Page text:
At this point in time, it appears the McGuinty government’s 30-month-old “signal” to the auto sector as an attempt to attract investment in next-generation electric vehicle technology/infrastructure has been a dismal failure. This next-generation manufacturing is instead being created in Michigan and other U.S. jurisdiction. Ontario’s Ministry of Economic Development and Trade has failed to execute on the promise of “creating and sustaining jobs” in this emerging and increasingly strategic part of the North American transportation market.

What gives? Can’t say, but wouldn’t it be nice if the Libs, after three years of talk, actually pulled a rabbit out of the hat and delivered on that earlier promise? Perhaps there will be a pre-election surprise, but don’t count on it.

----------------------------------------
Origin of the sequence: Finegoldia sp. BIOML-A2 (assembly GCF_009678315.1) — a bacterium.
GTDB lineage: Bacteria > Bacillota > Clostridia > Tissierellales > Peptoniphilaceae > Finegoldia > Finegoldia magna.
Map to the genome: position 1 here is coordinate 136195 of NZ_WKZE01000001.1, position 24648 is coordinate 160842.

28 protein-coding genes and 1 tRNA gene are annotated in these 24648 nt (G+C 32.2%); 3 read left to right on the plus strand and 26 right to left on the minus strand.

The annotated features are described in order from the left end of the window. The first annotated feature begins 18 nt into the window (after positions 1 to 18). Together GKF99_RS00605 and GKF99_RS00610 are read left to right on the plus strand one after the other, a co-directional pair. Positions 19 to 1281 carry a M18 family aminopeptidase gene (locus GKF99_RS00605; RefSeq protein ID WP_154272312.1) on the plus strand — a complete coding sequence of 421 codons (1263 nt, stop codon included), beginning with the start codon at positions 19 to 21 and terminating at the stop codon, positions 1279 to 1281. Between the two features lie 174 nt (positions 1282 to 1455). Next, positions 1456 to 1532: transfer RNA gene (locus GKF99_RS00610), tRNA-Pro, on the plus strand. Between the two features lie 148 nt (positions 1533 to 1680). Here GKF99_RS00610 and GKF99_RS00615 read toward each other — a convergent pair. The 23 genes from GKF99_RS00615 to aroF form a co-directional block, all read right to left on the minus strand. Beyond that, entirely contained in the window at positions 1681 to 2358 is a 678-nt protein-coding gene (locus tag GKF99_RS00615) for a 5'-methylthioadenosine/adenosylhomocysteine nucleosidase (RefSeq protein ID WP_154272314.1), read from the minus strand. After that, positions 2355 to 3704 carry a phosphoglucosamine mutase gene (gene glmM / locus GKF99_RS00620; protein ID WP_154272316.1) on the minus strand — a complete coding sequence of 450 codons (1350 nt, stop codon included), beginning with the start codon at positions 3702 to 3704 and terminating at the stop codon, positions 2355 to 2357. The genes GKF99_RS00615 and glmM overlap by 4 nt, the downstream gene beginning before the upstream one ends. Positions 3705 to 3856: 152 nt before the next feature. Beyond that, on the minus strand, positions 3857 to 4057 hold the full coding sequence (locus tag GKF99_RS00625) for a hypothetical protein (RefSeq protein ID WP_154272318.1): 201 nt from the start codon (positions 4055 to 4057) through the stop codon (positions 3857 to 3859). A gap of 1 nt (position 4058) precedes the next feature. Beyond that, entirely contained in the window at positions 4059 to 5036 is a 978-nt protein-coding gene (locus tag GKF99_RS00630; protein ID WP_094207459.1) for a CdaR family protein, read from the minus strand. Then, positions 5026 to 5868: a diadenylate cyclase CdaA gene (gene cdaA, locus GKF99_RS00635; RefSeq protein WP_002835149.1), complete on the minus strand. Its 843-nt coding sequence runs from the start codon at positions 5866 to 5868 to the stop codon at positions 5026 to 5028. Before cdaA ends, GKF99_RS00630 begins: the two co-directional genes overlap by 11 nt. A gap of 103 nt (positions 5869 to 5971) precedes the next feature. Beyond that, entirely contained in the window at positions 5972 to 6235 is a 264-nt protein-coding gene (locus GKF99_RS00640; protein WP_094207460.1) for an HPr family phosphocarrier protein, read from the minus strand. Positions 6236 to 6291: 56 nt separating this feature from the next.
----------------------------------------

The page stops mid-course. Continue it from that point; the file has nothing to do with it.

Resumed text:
Recessions: the most effective way to reduce greenhouse-gas emissions

Ontario Power Generation released its second-quarter earnings on Friday and, little surprise, the province’s largest power generator saw its output drop by 19 per cent compared to a year earlier. A similar plunge was seen in the first quarter. Some of this drop has to do with conservation, good weather, and increased supply from private supplier of wind and gas-fired generation, but a big chunk has to do with the recession and its impact on a manufacturing-heavy province like Ontario.

But there is a silver lining. Ontario Power Generation saw its fossil-fuel generation, mostly coal, fall by a whopping two-thirds. It means that during the second quarter 91 per cent of electricity generated by OPG was free of greenhouse gases and other smog-causing emissions, thanks to our hydroelectric and nuclear fleet.